2017: Happy 150th Birthday Canada!
In 2017, Canada will be 150 years old. We asked both of our Italian-Canadian guest artists, and our Artistic and Executive Director Daniela Nardi: What part of our community’s experience in Canada would you want to see explored, discussed, shared, revealed?
The Italian community has literally built this great city of ours. These hard working people came here, built the city, built industries and created successful families. These self-made people created a foundation that no doubt we need to honour and be proud of. We now need to put some souls into those buildings. As Italian 2.0, we are moving beyond the community and are Torontonians. We must honour our histories because, not only do we need to know where we have been to know where we’re going, but we need to move beyond nostalgia and start pioneering a new path, a new awareness of the meaning of Italian-Canadian. Our parents have given us the very thing that they wanted to give to us: a new life and opportunities. It is up to us now to use those gifts and contribute to the evolution of this wondrous heritage we are a part of.
I think I would like to see how the Italian immigrant culture has evolved in a Canadian context and in relation to other cultures here, now that Italians have been in Canada for a long time. The last big wave of Italian immigration was after WWII (my parents came in the mid-1950s) and as we know, culture is not fixed, it is always changing. How does the 2nd or 3rd generation view themselves? We live in such a multi-cultural community in Canada. What does it mean to be an Italo-Buddhist, or what kind of challenges (if any) do people of Italian heritage who are in interracial relationships face, or what have been the challenges of people of Italian heritage in the LGBT community? I think we need to look at things that make us uncomfortable to talk about.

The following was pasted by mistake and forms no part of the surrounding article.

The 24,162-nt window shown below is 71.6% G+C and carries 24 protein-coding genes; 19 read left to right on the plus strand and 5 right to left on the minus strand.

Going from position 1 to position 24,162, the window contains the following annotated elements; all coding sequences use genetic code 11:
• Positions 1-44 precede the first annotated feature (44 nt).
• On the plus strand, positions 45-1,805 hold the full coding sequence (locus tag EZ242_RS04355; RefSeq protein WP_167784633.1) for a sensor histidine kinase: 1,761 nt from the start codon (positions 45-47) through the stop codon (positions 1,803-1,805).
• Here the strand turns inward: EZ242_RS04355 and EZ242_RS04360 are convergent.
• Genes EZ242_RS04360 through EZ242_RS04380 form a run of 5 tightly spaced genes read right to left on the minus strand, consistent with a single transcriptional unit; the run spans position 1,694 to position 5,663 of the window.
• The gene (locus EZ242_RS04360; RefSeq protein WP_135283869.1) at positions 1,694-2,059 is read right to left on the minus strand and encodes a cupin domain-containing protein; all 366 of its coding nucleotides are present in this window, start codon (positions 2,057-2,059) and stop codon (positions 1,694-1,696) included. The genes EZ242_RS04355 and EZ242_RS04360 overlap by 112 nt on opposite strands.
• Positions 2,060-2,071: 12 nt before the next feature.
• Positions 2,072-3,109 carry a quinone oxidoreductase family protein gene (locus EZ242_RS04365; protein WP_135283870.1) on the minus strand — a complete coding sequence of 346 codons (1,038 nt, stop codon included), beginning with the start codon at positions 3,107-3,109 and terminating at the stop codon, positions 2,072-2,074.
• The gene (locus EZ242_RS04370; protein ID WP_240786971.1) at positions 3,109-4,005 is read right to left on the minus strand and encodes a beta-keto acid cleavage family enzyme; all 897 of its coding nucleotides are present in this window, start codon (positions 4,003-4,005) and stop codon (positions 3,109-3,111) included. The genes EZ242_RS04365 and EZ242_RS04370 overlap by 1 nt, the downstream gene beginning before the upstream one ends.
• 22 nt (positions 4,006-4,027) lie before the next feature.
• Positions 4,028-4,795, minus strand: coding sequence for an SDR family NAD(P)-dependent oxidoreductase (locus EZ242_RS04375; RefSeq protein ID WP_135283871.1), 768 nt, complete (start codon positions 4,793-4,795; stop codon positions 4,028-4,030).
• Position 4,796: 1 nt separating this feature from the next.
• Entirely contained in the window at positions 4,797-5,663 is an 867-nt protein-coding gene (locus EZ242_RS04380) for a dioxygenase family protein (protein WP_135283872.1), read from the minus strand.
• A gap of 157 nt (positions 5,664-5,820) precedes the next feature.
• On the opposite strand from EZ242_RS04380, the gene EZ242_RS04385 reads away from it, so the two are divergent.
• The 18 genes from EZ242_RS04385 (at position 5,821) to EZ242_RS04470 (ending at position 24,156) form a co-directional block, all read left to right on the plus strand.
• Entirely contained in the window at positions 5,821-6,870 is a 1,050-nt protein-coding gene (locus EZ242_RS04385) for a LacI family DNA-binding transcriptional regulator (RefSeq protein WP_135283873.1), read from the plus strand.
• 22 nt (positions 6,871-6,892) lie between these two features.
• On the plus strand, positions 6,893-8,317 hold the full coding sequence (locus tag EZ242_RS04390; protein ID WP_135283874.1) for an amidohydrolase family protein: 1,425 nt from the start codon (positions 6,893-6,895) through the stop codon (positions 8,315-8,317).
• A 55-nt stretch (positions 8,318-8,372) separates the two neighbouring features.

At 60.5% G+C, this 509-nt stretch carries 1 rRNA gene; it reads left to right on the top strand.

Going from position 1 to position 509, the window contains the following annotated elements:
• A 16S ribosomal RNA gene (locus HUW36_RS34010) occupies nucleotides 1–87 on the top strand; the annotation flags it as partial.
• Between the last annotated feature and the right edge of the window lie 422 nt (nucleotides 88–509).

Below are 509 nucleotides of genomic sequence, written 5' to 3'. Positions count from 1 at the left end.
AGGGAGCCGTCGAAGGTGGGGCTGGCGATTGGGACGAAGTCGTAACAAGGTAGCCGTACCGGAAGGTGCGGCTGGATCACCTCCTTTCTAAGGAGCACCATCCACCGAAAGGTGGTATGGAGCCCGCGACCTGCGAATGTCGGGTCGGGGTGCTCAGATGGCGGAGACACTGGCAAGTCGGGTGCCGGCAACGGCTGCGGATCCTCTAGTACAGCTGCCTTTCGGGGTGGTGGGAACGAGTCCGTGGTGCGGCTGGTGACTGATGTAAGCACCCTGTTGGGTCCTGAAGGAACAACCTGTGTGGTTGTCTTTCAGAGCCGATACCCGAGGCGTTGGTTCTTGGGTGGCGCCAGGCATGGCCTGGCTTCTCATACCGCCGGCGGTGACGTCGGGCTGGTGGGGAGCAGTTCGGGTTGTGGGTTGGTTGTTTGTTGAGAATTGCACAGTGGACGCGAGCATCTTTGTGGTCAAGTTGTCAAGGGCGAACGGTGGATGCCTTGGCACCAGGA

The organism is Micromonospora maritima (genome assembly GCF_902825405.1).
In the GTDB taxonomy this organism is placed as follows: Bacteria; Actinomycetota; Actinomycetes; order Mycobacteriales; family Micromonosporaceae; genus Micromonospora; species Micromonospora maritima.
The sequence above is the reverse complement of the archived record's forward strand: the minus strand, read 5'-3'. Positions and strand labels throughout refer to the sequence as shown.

I would love to see the arts community showcased. I feel that we have really acknowledged the sacrifices of the generation that came to Canada and struggled, worked hard, suffered and made something of themselves for their families. We have also acknowledged the many hardships such as discrimination, internment and financial difficulties. There has been so much art that has been produced from our community that is yet to be truly recognized and showcased–musicians, visual artists, writers, actors, dancers. These people are able to produce all this work because of the hardships suffered by their parents and grandparents. It is time to share all of this wonderful work with the world.